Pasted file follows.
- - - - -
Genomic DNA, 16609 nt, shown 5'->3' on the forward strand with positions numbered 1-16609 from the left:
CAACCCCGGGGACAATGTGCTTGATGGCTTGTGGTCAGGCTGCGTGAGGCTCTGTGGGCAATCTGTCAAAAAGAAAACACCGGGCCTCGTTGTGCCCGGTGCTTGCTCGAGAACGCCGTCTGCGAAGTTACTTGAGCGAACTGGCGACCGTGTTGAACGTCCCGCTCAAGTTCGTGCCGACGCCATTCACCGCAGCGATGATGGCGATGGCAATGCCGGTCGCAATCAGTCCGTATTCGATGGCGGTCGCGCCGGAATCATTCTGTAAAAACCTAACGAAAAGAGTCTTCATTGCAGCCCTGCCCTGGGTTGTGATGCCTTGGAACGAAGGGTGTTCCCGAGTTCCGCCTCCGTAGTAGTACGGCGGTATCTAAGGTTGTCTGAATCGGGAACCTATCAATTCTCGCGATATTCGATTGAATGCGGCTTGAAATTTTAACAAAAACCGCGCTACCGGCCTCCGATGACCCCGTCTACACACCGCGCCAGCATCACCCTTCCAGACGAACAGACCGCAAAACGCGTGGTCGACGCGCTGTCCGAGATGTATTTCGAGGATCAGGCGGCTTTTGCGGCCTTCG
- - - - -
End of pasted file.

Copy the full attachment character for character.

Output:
Genomic DNA, 16609 nt, shown 5'->3' on the forward strand with positions numbered 1-16609 from the left:
CAACCCCGGGGACAATGTGCTTGATGGCTTGTGGTCAGGCTGCGTGAGGCTCTGTGGGCAATCTGTCAAAAAGAAAACACCGGGCCTCGTTGTGCCCGGTGCTTGCTCGAGAACGCCGTCTGCGAAGTTACTTGAGCGAACTGGCGACCGTGTTGAACGTCCCGCTCAAGTTCGTGCCGACGCCATTCACCGCAGCGATGATGGCGATGGCAATGCCGGTCGCAATCAGTCCGTATTCGATGGCGGTCGCGCCGGAATCATTCTGTAAAAACCTAACGAAAAGAGTCTTCATTGCAGCCCTGCCCTGGGTTGTGATGCCTTGGAACGAAGGGTGTTCCCGAGTTCCGCCTCCGTAGTAGTACGGCGGTATCTAAGGTTGTCTGAATCGGGAACCTATCAATTCTCGCGATATTCGATTGAATGCGGCTTGAAATTTTAACAAAAACCGCGCTACCGGCCTCCGATGACCCCGTCTACACACCGCGCCAGCATCACCCTTCCAGACGAACAGACCGCAAAACGCGTGGTCGACGCGCTGTCCGAGATGTATTTCGAGGATCAGGCGGCTTTTGCGGCCTTCG